Home>Discussions>KITCHENS>Can you identify this old flooring?
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Can you identify this old flooring?

My husband and I bought an 1894 Victorian late last year and the kitchen floor was disgusting, so we've decided to lay an inexpensive floor to hold us over until we can actually redo the kitchen (I'm not holding my breath). So here we go, pulling up a plywood subfloor because it'll be easier to replace the plywood than to disengage the old vinyl.

But what to my wondering eyes should appear, but this really neat (though worn out in places) green floor! But I don't know what it is! It is green with darker green and white squiggly bits running through, and has a narrow black band around the perimeter of the room. The green is kinda fake-marble looking.

[[blast. I can't post photos or links cause I'm a new member. I know this is absurd, but if you want to see it, go to flickr and search people for jcameron76, the most recently added photo is the floor]]

Now, from the basement, it looks like there is a wood floor under everything. This is laying over that wood floor, so I'm certain isn't the *original* floor, but could easily be from the 60s, the 40s, the 20s, I have no idea.

When it is scratched, it is still green, but the most worn places seem to show black through, so could that still be linoleum? Does anyone know if there is any likelyhood that I might need to check for asbestos?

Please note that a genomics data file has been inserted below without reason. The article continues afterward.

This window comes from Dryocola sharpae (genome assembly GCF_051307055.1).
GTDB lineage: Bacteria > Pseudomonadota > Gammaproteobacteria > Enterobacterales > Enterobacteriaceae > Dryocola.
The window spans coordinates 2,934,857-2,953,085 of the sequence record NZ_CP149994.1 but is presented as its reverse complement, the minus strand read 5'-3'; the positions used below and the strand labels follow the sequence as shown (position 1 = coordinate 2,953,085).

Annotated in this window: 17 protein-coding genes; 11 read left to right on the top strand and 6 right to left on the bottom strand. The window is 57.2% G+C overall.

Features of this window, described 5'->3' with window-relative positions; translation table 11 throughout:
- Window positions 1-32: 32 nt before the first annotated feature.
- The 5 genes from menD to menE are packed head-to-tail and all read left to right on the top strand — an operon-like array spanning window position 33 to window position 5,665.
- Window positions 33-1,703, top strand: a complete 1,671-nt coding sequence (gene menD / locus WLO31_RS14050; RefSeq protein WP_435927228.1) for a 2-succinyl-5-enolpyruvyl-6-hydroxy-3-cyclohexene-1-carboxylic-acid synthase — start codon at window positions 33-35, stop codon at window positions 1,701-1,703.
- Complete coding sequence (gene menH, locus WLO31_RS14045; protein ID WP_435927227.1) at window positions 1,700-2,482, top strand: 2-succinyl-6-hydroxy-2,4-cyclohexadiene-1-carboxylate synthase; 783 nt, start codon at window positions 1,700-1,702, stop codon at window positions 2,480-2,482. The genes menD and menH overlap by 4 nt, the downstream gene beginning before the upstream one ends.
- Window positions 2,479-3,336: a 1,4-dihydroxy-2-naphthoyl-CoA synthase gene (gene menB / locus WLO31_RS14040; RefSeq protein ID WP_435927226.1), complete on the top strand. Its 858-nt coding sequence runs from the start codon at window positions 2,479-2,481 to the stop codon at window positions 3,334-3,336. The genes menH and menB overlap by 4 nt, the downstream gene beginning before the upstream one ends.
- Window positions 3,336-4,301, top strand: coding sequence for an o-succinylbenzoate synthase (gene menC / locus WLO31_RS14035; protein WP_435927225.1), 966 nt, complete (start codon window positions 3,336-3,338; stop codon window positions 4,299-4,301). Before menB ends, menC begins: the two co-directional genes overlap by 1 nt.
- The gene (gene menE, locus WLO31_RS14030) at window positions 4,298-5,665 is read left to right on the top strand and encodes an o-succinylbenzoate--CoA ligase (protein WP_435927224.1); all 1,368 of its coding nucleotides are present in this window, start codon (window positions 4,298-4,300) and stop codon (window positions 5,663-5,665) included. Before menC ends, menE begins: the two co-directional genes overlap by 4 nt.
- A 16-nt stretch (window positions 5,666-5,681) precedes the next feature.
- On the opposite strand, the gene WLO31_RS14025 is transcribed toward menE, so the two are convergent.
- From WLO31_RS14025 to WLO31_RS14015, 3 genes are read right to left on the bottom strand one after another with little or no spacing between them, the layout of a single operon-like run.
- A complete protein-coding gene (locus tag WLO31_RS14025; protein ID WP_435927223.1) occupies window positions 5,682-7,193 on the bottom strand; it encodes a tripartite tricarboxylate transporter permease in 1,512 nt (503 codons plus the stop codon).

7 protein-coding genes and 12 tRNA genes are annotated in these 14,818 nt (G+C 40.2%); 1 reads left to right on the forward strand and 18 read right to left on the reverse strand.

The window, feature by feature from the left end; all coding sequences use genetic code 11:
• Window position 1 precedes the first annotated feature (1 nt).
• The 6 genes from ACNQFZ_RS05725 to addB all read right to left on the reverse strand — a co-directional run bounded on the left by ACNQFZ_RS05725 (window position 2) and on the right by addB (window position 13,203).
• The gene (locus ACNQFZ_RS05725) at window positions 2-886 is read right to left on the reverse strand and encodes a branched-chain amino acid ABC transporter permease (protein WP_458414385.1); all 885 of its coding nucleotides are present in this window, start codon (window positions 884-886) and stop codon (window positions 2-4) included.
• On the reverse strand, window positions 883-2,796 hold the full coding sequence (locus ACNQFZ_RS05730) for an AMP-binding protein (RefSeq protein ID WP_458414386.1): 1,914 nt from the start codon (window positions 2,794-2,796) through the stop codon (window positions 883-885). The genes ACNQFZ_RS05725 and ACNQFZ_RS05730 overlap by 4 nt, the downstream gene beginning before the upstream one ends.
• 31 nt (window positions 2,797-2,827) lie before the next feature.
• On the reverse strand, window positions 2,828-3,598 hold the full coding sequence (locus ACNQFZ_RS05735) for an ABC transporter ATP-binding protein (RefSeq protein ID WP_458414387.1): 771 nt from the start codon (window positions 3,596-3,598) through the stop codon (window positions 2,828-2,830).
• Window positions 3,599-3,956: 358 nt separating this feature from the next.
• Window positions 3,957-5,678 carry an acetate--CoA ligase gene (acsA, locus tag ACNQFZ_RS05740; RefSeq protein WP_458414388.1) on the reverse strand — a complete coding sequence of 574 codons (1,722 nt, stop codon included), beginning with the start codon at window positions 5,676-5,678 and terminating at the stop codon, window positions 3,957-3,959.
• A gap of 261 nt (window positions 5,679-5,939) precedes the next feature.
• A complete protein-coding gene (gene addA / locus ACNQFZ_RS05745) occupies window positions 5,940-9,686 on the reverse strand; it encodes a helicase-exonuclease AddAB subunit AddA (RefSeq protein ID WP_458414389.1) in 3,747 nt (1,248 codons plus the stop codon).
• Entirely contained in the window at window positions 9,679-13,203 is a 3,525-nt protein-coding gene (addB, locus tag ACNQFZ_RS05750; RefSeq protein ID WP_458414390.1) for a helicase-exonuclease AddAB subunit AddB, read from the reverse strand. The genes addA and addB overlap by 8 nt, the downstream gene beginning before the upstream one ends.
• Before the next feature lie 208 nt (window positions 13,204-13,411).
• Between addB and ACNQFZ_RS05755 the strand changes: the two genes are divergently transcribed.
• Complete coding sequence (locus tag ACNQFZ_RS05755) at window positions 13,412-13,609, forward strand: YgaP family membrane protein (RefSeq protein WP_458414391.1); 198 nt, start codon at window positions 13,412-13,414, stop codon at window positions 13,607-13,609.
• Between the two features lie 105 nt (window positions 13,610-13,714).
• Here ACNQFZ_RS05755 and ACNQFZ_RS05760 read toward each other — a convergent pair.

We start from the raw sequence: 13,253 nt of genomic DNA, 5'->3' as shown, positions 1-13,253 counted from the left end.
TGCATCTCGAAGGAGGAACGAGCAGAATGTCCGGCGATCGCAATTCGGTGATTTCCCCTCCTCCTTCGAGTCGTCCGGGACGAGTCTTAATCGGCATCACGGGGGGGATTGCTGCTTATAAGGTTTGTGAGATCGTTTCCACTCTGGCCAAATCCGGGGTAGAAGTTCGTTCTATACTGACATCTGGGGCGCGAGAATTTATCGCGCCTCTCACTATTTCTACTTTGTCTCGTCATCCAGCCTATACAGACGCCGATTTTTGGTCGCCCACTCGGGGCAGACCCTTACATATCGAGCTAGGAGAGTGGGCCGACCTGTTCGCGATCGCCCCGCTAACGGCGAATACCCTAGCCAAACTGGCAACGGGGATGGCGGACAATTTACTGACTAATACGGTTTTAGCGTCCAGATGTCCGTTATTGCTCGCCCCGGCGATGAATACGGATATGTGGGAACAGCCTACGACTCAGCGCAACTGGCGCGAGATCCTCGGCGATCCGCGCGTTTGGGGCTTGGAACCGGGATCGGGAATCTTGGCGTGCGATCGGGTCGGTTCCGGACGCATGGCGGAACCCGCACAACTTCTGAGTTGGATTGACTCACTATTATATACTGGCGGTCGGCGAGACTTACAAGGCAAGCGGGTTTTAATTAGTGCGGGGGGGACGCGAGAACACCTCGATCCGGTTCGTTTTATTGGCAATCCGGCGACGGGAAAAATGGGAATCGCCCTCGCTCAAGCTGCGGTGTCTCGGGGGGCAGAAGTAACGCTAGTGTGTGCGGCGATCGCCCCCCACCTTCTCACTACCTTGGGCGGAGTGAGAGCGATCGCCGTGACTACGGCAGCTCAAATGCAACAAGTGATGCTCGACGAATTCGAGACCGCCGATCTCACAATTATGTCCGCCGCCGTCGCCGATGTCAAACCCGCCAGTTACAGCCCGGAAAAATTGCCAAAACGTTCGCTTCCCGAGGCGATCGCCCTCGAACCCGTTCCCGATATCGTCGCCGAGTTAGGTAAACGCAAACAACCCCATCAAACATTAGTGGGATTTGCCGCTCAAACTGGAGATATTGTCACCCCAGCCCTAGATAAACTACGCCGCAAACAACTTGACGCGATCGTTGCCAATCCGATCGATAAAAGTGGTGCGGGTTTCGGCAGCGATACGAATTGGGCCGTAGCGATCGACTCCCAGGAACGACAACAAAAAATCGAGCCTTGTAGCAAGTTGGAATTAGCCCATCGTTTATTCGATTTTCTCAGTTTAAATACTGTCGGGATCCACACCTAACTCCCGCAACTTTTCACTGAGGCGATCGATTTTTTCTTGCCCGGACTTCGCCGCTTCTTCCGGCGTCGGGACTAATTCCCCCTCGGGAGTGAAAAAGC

I guess I'm also wondering how old it is cause if it's anywhere near as old as the house (maybe as late as the teens or 20s) I might try to recreate it when we DO redo the kitchen.

Thanks all!

Re: Can you identify this old flooring?

It looks like linoleum to me.


Re: Can you identify this old flooring?

Way way back in the day, linoleum came in huge, heavy, thick sheets. There may or may not be tacks around the perimeter. Usually it was just laid on the floor. Some folks put down newspaper first. We once found several sunday comics from 1946. I dunno if it contains asbestos, but if you don't sand it you should be fine. Just use a sharp box cutter to make sections easy enough to roll up and carry without getting a hernia.

Re: Can you identify this old flooring?

Thank you! Further work has revealed that this linoleum was laid with some sort of sticky black substance, I don't know if it would be called a glue as it's still kinda soft and tacky. In any case, I think we'll be leaving it down and covering it for now. Maybe someday we'll attempt to pull it up - the floor beneath appears to be a pretty old wood floor, but that black stuff may mean it isn't worth it, maybe ever.

Thanks again!

Re: Can you identify this old flooring?

The black substance is an old petroleum-based underlayment substance which will have permanently stained the wood underneath. If you are really lucky you may have enough flooring surface left so that a heavy sanding will cut past the staining but I wouldn't count on that. Plus you'll have to pay the sander for the work even if it doesn't work, so I'd plan on something else. Engineered flooring should be the way to go here giving you the look and the durability yo seek.


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